He had a few catch-phrases. “That is unprofessional. ” “Boredom is a sign of a lack of creativity.” “I donate regularly to PBS.” “I have had this Pentel correction fluid pen for over two years, and it still works as wonderfully as it did the day I purchased it.”
Despite the fact that it was about as exciting as watching paint dry, and all of the other seventh graders had dropped out when I started 8th grade, I decided to remain in gifted. I think a lot of that had to do with getting out of class. In 8th grade the class moved from the library of Chicken Coop Middle School to the abandoned, haunted wing of the elementary school that was once the high school until they built the new one out in the cow pasture on the road where Jeepers Creepers was filmed. (True story…)
The room was in the same wing and attached to the old food service (now known as culinary arts) classroom. We had the entire wing to ourselves. While there were no doubt other students, I recall five. Andrew, a seventh grade boy, Lanie, a seventh grade girl who moved in partway through the year, (she wore Guess Jeans, Swatch watches and the tightest pony tail I’ve seen) and sixth grade girls named Jenny, Patti and Tracey. There were definitely more boys, but I can’t recall their names or faces… I just remember that Mr. Kim tended to favor the boys.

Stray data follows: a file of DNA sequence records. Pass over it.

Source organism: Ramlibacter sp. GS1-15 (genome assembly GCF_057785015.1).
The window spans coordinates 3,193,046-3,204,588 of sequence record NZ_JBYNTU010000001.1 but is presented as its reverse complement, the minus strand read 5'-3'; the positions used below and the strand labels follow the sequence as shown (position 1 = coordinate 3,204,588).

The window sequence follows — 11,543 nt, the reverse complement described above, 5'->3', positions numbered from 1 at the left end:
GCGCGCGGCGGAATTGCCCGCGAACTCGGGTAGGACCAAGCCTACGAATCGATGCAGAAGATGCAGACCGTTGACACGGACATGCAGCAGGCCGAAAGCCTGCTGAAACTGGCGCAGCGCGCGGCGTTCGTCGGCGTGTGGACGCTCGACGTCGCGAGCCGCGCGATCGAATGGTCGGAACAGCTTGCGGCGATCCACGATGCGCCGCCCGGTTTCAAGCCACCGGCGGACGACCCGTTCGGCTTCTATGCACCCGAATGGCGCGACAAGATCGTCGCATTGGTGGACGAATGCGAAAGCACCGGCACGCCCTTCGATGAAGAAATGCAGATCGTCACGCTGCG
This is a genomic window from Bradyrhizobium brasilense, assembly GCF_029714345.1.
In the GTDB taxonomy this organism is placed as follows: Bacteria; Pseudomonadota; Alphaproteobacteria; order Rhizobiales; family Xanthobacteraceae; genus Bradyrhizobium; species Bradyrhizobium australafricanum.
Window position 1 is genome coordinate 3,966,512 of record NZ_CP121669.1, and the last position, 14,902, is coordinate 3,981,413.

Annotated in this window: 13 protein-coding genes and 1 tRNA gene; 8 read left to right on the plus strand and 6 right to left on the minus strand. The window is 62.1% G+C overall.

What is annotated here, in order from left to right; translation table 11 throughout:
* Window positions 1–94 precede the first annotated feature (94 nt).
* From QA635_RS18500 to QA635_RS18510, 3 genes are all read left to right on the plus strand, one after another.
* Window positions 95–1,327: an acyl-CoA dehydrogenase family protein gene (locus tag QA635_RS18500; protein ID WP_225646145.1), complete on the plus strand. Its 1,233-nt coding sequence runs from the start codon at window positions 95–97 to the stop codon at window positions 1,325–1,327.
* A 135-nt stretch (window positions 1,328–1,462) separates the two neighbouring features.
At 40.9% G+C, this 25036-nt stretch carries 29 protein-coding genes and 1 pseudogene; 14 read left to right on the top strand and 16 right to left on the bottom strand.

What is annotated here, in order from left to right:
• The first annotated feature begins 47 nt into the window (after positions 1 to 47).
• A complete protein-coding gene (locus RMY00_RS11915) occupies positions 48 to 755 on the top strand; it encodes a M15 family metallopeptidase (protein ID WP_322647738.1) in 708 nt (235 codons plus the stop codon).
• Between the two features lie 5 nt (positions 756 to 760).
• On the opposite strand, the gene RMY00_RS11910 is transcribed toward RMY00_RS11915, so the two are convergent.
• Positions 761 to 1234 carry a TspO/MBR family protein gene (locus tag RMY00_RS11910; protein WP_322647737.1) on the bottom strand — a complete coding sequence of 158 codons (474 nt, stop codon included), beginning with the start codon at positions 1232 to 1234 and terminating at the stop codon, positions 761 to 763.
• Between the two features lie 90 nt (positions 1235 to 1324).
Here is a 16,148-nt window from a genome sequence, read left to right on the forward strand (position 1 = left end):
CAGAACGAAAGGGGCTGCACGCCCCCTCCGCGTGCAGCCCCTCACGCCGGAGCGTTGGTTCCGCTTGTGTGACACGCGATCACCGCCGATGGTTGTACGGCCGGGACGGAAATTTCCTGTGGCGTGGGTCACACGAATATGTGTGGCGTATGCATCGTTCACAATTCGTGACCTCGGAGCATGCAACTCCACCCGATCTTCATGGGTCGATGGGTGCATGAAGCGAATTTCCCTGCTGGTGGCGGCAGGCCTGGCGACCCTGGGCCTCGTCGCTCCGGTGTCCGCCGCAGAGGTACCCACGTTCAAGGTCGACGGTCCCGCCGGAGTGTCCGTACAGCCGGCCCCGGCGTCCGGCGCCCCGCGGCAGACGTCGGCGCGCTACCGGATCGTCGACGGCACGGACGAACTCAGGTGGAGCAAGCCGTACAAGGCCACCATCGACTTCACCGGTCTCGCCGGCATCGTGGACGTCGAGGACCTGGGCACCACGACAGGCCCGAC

I tried. I really did. I built the popsicle bridge and learned about support and engineering through my grievous mistakes. I enjoyed a game called “Dilemma.” But the research paper pushed me over the edge…
I wrote a ten page paper on E.S.P. Poor Mr. Kim was disappointed that nobody chose the topic of HIV/AIDS. Lanie had not yet joined our group.
I was the only kid in a class of about 10-15 kids to turn the paper in on time. We were supposed to either complete the paper in neatly written cursive, in ink, or type it. My father proudly had me use his computer with one of the earliest versions of MS Word, called “Winword” back then. It was far more primitive. I couldn’t figure out footers for the end notes, so I either wrote them in by hand or typed them with the typewriter after printing out the paper on our Epson dot-matrix printer. No doubt I tore the edges of the paper just a little when removing the hole filled borders…